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Not Just Stubble Burning, Lockdown Data Points to Lack of Political Will Behind Rise in Delhi Pollution

A man sprays newly developed bio-decomposer solution in a field to prevent stubble burning, in New Delhi, on October 13, 2020. (REUTERS/Anushree Fadnavis)

A man sprays newly developed bio-decomposer solution in a field to prevent stubble burning, in New Delhi, on October 13, 2020. (REUTERS/Anushree Fadnavis)

According to a study by Center of Science and Environment, stubble burning reached its peak in 2016 and since then it has been coming down every year, including in 2020.

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K Yatish Rajawat

Expecting others to do the right thing is always a losing expectation. People want everybody else to keep the city clean and they believe that everybody else should not honk, everybody else is wasting and polluting and they are creating the problem, not them. This expectation always meets with frustration, hence smart politicians sometime harness it and direct it to people not like ‘them’.

The nip in the Delhi air will soon turn into chilly winds and smog will smother the city with pollution. Whether it will lead to an increase or decrease in the Covid-19 infection, which is known to attack the lungs, only time will tell. The fashionable, rich Delhi dwellers who need an SUV to travel 500 meters to a market in Delhi, will explain to you in great earnestness that it is those farmers who are causing the pollution. By burning the rice stubble in the fields and it is choking them and their children.

Their impassioned pleas crumble under data: transportation contributes 41 per cent, industry 18 per cent and windblown dust over 21 per cent. Yes, stubble burning exacerbates the situation by preventing dispersion, but the major contributors of pollution do not go away. Experts predict that vehicle ownership rate to grow at a staggering pace, from 22 cars per 1,000 people in 2018 to 175 cars per 1,000 people by 2040.

According to a study by Center of Science and Environment, stubble burning reached its peak in 2016 and since then it has been coming down every year, including in 2020. Punjab still has 5 to 8 times more active stubble burning hotspots as compared to Haryana. This means farmers have changed their behaviour and reduced stubble much more in Haryana than in Punjab.

Stubble burning results in smog, according to some, but it’s not so simple. Only if the stubble burning is concentrated, that is, a lot of farmers burn it on the same day and wind blows towards Delhi that it results in smog. If they disperse the stubble burning over several weeks, it may not actively contribute to the problem.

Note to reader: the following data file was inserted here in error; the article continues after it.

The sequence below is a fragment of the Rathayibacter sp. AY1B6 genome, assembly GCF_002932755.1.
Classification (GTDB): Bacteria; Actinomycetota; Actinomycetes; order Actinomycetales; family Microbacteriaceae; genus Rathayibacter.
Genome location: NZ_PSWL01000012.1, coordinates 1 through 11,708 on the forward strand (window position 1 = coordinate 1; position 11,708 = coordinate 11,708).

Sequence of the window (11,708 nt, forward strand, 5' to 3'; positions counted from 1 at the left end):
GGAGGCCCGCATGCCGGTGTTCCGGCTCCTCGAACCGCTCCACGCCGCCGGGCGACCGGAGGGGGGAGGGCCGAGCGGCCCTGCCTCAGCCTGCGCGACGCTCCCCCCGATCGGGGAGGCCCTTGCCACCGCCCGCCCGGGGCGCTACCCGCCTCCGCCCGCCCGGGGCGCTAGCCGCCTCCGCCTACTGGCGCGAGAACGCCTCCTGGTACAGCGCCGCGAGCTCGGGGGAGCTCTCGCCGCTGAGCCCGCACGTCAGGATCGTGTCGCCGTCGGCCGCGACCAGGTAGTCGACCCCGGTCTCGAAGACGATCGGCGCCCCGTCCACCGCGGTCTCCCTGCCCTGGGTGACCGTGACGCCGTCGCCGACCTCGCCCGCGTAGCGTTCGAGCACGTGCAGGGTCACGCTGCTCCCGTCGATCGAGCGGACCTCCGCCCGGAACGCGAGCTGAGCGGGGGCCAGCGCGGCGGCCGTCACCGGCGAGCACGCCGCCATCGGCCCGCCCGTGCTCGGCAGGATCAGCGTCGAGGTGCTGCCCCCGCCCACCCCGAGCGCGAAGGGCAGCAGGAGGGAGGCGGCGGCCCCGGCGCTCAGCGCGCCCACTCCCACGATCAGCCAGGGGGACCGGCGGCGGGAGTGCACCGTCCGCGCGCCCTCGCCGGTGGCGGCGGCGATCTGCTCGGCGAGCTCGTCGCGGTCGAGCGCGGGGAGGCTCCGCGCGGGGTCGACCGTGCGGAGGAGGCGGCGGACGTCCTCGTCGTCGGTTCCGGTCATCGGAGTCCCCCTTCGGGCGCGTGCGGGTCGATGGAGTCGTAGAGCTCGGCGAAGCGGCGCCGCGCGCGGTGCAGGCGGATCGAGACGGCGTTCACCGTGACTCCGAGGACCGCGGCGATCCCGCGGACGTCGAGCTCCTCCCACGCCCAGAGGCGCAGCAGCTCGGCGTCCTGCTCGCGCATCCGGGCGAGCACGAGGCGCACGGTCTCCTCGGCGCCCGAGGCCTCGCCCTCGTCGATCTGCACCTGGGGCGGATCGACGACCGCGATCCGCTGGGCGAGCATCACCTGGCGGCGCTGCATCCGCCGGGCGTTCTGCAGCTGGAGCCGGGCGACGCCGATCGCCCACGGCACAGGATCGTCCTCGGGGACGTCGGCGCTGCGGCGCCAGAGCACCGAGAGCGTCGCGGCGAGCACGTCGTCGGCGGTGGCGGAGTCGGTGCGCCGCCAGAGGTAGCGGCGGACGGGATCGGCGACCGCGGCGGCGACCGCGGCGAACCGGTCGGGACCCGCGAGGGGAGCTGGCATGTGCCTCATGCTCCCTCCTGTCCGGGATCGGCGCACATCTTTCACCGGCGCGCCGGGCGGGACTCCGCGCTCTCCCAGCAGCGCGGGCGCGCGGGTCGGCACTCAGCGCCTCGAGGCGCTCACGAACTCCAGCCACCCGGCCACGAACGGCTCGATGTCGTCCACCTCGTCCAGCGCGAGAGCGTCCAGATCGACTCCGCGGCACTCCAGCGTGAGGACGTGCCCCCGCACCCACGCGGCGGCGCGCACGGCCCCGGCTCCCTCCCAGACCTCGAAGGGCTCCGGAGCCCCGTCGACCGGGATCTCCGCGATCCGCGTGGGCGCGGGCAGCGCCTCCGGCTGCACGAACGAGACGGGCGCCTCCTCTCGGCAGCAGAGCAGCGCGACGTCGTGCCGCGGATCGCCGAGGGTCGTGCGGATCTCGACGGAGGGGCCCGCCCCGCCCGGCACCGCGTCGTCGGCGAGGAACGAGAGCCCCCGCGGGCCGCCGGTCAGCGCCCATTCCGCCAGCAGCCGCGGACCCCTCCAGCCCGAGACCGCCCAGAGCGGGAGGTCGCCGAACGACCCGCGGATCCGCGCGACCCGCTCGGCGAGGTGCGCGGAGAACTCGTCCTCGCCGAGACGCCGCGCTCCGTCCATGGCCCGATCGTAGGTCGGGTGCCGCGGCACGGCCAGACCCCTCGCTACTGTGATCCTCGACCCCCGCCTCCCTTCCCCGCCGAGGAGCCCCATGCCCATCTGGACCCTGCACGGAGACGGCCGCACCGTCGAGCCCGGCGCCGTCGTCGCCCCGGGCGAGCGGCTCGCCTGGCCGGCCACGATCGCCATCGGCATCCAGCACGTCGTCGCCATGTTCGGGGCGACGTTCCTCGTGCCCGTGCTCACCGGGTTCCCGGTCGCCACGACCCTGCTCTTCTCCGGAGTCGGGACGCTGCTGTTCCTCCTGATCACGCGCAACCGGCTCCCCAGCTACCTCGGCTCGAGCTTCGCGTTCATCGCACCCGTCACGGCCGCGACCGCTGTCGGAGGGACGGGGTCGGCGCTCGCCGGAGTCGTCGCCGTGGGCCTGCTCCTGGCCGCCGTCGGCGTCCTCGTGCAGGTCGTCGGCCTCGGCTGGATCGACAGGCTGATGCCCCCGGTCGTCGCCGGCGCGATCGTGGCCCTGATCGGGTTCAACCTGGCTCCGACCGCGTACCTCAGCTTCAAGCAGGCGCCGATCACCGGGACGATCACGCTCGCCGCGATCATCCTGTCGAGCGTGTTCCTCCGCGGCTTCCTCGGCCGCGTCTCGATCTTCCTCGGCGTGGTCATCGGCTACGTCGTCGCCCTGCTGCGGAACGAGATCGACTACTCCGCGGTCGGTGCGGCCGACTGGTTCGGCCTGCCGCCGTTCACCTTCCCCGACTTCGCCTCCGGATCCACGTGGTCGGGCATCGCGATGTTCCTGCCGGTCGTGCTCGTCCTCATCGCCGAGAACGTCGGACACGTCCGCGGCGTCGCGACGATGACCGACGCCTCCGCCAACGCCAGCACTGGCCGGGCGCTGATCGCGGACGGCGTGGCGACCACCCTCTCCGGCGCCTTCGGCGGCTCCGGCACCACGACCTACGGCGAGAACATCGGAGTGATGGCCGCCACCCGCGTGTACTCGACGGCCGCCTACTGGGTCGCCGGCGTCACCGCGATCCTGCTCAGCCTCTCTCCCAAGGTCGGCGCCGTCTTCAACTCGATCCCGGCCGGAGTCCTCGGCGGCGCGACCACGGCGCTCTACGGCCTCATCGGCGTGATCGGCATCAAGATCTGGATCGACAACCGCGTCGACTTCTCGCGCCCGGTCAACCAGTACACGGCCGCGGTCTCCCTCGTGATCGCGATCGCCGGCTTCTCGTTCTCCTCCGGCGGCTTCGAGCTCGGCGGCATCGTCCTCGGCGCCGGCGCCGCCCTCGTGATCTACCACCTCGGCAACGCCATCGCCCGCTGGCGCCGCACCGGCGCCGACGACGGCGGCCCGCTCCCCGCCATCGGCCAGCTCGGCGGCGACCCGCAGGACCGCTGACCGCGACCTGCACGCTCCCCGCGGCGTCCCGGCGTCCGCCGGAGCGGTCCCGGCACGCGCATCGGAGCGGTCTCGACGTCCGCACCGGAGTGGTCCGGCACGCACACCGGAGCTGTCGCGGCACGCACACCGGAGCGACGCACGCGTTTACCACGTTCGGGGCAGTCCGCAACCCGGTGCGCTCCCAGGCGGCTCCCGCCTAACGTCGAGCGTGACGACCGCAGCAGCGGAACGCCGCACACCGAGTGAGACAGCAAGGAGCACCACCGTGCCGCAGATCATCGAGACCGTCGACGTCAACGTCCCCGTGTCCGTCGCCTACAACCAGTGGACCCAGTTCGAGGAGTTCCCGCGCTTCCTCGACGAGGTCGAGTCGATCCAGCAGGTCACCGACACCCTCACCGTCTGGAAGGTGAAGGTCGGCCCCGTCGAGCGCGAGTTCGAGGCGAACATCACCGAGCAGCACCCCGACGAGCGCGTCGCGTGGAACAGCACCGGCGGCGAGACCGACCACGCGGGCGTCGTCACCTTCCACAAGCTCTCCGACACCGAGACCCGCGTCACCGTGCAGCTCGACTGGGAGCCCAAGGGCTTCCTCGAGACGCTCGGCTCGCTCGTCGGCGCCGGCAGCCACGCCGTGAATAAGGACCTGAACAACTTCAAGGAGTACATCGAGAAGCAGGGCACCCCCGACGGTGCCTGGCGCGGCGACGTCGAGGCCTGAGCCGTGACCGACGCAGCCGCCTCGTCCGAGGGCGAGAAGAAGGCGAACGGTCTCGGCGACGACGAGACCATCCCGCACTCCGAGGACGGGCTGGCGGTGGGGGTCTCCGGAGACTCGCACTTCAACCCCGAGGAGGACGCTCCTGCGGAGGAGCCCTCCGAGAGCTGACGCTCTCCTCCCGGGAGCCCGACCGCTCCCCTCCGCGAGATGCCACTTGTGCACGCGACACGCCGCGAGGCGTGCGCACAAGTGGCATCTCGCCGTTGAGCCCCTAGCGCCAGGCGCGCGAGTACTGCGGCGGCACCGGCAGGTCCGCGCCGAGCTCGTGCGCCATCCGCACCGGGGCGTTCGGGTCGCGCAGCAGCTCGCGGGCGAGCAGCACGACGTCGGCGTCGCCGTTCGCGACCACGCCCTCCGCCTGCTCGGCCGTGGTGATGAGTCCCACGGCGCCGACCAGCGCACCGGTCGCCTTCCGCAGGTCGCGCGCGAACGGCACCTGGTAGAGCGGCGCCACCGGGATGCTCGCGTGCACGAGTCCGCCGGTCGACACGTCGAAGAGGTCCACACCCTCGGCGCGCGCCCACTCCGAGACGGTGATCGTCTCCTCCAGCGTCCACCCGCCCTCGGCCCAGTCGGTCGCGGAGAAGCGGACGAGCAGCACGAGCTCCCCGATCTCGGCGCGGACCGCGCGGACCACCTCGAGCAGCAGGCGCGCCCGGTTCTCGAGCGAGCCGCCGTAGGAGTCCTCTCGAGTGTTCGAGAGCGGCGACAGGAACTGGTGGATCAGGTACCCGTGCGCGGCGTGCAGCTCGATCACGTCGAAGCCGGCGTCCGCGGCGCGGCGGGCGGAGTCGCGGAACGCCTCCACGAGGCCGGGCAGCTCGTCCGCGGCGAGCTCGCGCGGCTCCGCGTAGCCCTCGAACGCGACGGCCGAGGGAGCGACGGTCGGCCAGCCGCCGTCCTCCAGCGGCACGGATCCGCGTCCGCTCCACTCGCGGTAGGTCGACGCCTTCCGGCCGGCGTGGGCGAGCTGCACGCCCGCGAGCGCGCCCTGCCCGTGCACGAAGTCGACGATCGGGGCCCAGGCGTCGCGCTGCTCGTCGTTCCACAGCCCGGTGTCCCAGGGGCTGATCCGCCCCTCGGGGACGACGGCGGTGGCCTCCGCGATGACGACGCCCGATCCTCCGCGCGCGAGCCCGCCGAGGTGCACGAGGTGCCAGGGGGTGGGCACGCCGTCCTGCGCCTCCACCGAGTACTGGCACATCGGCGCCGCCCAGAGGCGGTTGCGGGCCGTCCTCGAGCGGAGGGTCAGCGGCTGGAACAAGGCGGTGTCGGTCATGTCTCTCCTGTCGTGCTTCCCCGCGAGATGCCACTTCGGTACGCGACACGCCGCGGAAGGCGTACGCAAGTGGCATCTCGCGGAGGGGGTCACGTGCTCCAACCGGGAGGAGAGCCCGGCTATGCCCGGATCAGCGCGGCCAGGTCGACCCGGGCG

But the bigger question that remains unanswered is, why is the smog caused only in the city? Do the rural areas also get the same level smog, a high level of concentration of PMI 2.5 concentration in the air showing toxic pollution? There is no data for the pollution in rural areas where the stubble burning actually takes place and even the adjoining areas of Delhi which are rural.

If data is made available for the rural pollution, farmers can be told that their stubble burning is affecting the health of their own family and then they may make efforts to reduce the process. Instead, the state uses coercion, threats and fines to prevent it. The assumption among the policy makers is that the farmers are stupid, do not care for self-preservation and the only way to bring change is by threatening them. The government works through threats; it does not nudge change in behaviour, especially for people they don’t know. Or people that are not like them.

A farmer does not look like a policymaker or a citizen of Delhi, therefore it is easy to threaten and blame him. But pollution is not a smog issue. Pollution or its indicator PMI 2.5 builds up. There is always pollution in the air and it is called baseline pollution. Because of COVID-19 lockdown, factories, industry, construction activity, and even vehicular traffic came to a halt. This was a great time to do a study on baseline pollution in Delhi, and a scientist did it.

GufranBeig, scientist with the Indian Institute of Tropical Meteorology, along with DPCC, and the India Meteorological Department (IMD) analysed data from February 20 to April 14 and prepared base level of seven pollutants for PM10, PM2.5, NO2 and SO2 among others. They published their research on October 10.

During the lockdown period, pollution remained below the 40μg/m3 mark on most days and even touched 20μg/m3. On October 10, with the lockdown eased at 5 pm, it was 95μg/m3, almost five times above the baseline.

“The baseline levels of PM10 and PM2.5 were found to be 38μg/m3 (± 8) and 22μg/m3 (± 6) respectively. They found the baseline value of NO2 to be 8ppb (± 3), which is considered being very high,” states the research paper, published on October 10.

The high baseline figures show that stubble burning is not the only issue, Delhi can raise its baseline pollution by five times without the smog or the stubble burning. Smart politicians do not want to threaten Delhites with penalties, fines, or imprisonment to change their behaviour. They want Haryana and Punjab to threaten their citizens to change. This war against pollution seems to have become a war by urban dwellers against rural poor.

Disclaimer:The author is a public policy expert and runs a think tank in Delhi. Views expressed are personal.


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